How Twitter saved public relations from PR

"GE has a strong set of global businesses in infrastructure, finance and media aligned to meet today's needs, including the demand for global infrastructure; growing and changing demographics that need access to healthcare, finance, and information and entertainment; and environmental technologies."

"GE has a strong set of global businesses in infrastructure, finance and media aligned to meet today's needs, including the demand for global infrastructure; growing and changing demographics that need access to healthcare, finance, and information and entertainment; and environmental technologies."

Who talks that way?

This quote, pulled straight from GE's main Web site, illustrates just how disconnected and ineffective some PR speak has become.

Top executives for decades have delegated the essential task of communicating to PR professionals. I don't know if it's the fault of the PR people, the lawyers, or the management, but the voice of many corporations has lost its humanity. Few people respond well to the carefully-crafted and jargon-packed messages they receive from corporations, especially during a time like this when once seemingly stable brands can collapse overnight.

The human touch is needed again in business to build trust with customers and shareholders. In conducting research with over a dozen major brands for the Shorty Report (a 160-page research report on how businesses are being effective on Twitter) we found that Twitter allows, if not forces, businesses to act human again.

Twitter is a service that lets anyone send a public status message in 140 characters or less. It can be compared to a blog, except it has a few key differences aside from the limited message length. It takes less than a minute to set up a Twitter account, and Twitter's easy input doesn't leave much opportunity for third party review. Because of this, as we discovered while preparing the Shorty Report, employees are springing up from all over companies to communicate.

Just recently, the big story about Comcast was the ComcastMustDie.com Web site that listed Comcast's customer service abuses. Now, Comcast is being heralded for its innovative use of Twitter to connect with customers to solve their problems. Was this the work of a master publicist? Not at all. The Comcast Twitter account is run by Frank Eliason who is in the customer service department. His tweets are not edited or approved by PR. How could they be? He responds publicly to users on Twitter within seconds.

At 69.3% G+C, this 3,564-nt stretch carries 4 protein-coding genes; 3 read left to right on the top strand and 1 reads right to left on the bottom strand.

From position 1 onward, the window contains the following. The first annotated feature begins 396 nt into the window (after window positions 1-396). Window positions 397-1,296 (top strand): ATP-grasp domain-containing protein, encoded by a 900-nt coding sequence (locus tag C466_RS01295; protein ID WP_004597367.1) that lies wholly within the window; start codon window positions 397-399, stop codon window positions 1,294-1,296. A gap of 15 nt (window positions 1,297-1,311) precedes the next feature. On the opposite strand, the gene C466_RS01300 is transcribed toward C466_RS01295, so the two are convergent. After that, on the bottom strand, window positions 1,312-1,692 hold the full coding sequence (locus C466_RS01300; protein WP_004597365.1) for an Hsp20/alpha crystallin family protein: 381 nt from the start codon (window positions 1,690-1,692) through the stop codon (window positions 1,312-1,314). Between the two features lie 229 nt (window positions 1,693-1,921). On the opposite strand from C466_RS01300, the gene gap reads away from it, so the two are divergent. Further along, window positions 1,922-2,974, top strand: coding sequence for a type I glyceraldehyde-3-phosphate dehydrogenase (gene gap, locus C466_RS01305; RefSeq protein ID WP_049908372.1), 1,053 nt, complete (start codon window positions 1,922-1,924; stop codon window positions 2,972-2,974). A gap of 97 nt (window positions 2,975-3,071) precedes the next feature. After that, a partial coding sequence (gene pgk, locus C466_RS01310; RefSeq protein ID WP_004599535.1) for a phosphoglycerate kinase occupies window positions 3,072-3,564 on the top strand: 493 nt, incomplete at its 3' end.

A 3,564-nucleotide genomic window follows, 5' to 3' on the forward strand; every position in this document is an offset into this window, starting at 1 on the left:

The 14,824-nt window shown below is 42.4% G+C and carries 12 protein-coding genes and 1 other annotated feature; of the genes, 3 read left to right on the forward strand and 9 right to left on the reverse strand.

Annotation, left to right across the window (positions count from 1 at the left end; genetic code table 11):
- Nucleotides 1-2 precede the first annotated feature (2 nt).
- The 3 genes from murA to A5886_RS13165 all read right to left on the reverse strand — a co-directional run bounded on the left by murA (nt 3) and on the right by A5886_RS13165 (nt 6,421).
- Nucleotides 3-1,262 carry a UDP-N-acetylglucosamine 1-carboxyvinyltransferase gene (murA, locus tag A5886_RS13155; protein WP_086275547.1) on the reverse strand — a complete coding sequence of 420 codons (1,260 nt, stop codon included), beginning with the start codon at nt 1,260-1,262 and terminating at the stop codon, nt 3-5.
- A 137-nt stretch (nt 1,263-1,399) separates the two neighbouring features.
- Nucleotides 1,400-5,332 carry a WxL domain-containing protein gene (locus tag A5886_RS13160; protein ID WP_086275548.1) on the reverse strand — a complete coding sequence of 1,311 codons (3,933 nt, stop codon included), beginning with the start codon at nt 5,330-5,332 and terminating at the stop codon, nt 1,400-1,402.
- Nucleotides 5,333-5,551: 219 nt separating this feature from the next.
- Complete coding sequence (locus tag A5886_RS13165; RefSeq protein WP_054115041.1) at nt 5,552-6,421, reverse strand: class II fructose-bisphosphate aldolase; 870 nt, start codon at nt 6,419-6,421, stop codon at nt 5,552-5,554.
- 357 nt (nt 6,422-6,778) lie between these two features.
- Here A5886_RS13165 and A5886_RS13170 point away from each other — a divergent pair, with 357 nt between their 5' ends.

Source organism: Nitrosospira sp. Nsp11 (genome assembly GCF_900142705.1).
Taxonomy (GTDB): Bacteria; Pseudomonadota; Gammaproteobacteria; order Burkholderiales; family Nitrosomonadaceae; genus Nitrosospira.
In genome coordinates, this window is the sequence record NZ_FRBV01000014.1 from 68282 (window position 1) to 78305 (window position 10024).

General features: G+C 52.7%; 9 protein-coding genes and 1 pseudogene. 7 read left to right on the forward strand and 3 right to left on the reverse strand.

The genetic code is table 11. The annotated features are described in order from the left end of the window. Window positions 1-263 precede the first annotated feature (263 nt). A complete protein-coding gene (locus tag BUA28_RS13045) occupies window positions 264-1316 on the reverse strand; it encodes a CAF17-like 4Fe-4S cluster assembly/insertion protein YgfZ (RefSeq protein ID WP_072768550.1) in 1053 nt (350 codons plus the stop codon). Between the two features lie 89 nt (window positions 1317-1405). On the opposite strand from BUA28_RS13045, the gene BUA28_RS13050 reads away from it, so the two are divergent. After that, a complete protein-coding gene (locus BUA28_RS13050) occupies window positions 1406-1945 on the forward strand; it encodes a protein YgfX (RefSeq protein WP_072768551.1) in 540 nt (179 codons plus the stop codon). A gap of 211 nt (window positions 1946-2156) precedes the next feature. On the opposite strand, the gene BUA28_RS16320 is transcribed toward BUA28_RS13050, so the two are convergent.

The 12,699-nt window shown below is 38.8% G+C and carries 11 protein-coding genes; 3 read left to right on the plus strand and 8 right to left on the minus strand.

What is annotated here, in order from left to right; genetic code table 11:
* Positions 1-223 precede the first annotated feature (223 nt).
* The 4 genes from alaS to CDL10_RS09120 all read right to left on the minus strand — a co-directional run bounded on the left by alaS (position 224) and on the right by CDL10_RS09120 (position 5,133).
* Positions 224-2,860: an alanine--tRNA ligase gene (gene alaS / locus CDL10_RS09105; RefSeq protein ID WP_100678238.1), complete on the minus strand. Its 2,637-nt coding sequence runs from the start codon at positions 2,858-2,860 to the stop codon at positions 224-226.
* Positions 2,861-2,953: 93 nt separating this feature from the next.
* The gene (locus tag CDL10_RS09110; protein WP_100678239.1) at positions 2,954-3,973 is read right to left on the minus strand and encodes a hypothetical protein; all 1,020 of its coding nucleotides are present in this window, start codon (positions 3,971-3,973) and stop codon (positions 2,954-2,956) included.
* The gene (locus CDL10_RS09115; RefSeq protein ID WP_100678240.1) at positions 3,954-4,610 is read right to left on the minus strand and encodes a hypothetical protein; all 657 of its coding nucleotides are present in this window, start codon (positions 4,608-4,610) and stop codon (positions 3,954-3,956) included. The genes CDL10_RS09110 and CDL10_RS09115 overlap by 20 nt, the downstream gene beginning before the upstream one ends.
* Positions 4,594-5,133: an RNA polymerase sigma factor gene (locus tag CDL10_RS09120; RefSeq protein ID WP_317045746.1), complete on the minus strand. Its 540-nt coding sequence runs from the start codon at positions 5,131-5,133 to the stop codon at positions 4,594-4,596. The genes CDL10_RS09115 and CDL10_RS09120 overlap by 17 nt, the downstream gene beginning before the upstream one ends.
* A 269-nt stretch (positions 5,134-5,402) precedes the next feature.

"Had breakfast mtg w/ Zappos board member. Neither of us are morning people. Naptime now (at least for me, I don't track his sleeping habits)" is a recent tweet from Tony Hsieh, the CEO of Zappos which is now a billion-dollar-a-year online retailer. Is it professional? No. Is it human? Yes.

To be fair, most of Tony's tweets have much more substance but share the same style. He responds to customers, announces news about his company, and comments on the industry. He's earning customers' trust by acting like a real person. As you might guess, none of his tweets sound like something you'd read in a press release.

Twitter might sound like a small communications side project, but the stakes are high. Its userbase, already in the millions, is growing quickly, and even people who haven't signed up for Twitter can easily read a Twitter feed. Many if not most journalists and bloggers are lurking on Twitter. Twitter has a powerful echo effect -- even if your target audience is not on Twitter, those who reach them are. Twitter is becoming a one-line wire service.

If you have a crisis, you can pump out a tweet for the record much faster than a press release. Or if you're not monitoring Twitter, an unhappy customer can spread a rumor unchecked at lightening speed.

While many PR professionals are on Twitter, their role in how companies use Twitter is still undefined. As everyone in a company starts doing public relations, it will be up to PR people to lead or become irrelevant.

Greg Galant, CEO of Sawhorse Media and coauthor of the Shorty Report

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